Another Benefit of a Good Night’s Sleep: Improved Cognitive Function

Studies show that getting the right amount of quality sleep is valuable for brain health.

Another Benefit of a Good Night’s Sleep: Improved Cognitive Function

Medically reviewed in January 2021

Updated on October 6, 2021

Want a simple way to stay as mentally sharp as someone 4 to 7 years younger? Aim to get the right amount of sleep.

In our sleep-deprived times, doing so is, of course, easier said than done, and most Americans fall short of the recommended 7 to 9 hours per night. But the benefits for your brain and overall well-being make it worth the effort.

Some extra motivation: Several large studies of middle-aged people reveal that those who consistently slept the optimal amount scored the best on cognitive-function tests and had less severe cognitive decline over time.

What the studies showed
In one 2011 study published in the journal Sleep, people reported how many hours of sleep they got on an average weeknight, then did so again more than five years later. On both occasions, they also took tests measuring various aspects of cognitive function, including memory, reasoning, and vocabulary.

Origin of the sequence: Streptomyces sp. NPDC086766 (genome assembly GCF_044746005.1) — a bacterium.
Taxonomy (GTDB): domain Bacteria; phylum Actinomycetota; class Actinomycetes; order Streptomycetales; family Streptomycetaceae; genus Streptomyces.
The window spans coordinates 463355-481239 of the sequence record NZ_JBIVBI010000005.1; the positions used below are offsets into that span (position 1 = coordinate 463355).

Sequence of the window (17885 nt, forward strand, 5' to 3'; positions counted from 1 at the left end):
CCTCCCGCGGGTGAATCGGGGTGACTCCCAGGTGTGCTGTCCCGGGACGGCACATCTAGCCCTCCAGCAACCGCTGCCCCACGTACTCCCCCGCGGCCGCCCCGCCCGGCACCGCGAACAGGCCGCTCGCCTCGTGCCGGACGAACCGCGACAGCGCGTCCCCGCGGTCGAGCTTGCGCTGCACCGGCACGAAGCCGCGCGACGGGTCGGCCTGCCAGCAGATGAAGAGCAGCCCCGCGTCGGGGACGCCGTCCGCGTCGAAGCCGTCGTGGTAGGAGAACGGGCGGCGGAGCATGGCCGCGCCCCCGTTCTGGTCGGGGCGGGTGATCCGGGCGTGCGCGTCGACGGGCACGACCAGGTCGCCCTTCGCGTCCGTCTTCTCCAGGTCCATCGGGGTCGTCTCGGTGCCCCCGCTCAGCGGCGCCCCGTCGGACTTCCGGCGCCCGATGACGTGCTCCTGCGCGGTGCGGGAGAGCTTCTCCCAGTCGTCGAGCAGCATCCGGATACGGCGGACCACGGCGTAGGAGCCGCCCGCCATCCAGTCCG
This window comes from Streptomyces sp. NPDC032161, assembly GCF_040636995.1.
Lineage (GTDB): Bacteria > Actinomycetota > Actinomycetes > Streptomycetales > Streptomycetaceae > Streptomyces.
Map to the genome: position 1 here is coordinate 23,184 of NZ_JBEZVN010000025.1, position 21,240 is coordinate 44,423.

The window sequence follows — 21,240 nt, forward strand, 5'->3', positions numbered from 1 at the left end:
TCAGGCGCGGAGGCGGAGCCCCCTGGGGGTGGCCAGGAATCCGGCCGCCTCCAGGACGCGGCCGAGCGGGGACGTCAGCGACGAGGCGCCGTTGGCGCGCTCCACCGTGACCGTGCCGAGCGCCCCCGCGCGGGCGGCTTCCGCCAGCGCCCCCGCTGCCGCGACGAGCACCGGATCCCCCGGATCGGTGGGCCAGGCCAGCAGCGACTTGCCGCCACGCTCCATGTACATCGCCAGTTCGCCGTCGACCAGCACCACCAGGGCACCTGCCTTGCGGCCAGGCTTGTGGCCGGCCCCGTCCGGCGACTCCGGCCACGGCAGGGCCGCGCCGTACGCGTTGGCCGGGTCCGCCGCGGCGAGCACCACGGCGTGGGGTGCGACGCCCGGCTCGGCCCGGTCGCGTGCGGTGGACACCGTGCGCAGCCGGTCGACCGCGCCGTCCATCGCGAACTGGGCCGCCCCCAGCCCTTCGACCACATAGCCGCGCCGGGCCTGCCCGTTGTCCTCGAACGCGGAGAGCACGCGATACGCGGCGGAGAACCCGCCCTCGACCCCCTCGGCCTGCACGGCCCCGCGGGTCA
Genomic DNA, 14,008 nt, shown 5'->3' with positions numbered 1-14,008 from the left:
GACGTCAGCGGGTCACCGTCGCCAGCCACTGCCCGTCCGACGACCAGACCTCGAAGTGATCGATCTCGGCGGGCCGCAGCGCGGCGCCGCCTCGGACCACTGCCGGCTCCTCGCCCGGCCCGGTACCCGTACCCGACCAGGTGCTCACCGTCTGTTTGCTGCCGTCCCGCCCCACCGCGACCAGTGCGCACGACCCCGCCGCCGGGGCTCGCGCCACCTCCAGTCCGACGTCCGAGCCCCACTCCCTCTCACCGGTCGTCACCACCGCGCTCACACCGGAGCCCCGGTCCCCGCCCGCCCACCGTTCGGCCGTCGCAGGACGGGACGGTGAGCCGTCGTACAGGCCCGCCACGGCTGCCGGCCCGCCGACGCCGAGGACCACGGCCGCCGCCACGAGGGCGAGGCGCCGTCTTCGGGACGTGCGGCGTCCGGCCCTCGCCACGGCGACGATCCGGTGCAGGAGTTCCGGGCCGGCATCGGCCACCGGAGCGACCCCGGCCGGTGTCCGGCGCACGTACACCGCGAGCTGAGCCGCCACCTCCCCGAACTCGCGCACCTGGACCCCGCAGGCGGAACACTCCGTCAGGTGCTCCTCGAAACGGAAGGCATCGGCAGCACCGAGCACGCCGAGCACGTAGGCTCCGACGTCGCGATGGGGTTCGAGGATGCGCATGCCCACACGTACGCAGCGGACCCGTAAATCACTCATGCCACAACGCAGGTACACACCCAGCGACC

The upshot? Those who fell short of 6 to 8 hours of sleep ended up with lower test scores. Interestingly, getting too much sleep was problematic, too. Those who got more than 8 hours also scored poorly on several tests. All told, the lower test scores approximated an increase in one’s age of 4 to 7 years.

More recently, a 2020 study published in JAMA Network Open looked at the sleep habits of more than 20,000 people in England and China. The researchers found that the cognitive scores of people who logged 4 hours or fewer or 10 hours or more of sleep per night declined more rapidly than the scores of folks logging that sweet spot of approximately 7 hours per night.

Sleep and your brain
It's not clear why too little or too much sleep affects the brain. It may be the case that people who have underlying cognitive issues to begin with are more prone to sleeping too little or too much, though it’s unknown which causes which. 

What we do know is that sleep trouble is linked to everything from depression to heart disease, stroke, and high blood pressure. This may be because sleep affects levels of a host of different hormones and chemicals that have effects throughout the body. It appears as if those changes in hormones and body chemicals have an impact on your brain power, too.

So, if you’re working with a sleep deficiency, try to optimize your sleep schedule to give yourself that 7 to 9 hours a night. If you still find yourself consistently sleeping fewer than 7 or more than 9 hours a night, consider speaking with a healthcare provider about how to get your slumber back on track.

Sources:

Ferrie JE, Shipley MJ, Akbaraly TN, Marmot MG, Kivimäki M, Singh-Manoux A. Change in sleep duration and cognitive function: findings from the Whitehall II Study. Sleep. 2011;34(5):565-573.
Ma Y, Liang L, Zheng F, Shi L, Zhong B, Xie W. Association between sleep duration and cognitive decline. JAMA Netw Open. 2020;3(9):e2013573.

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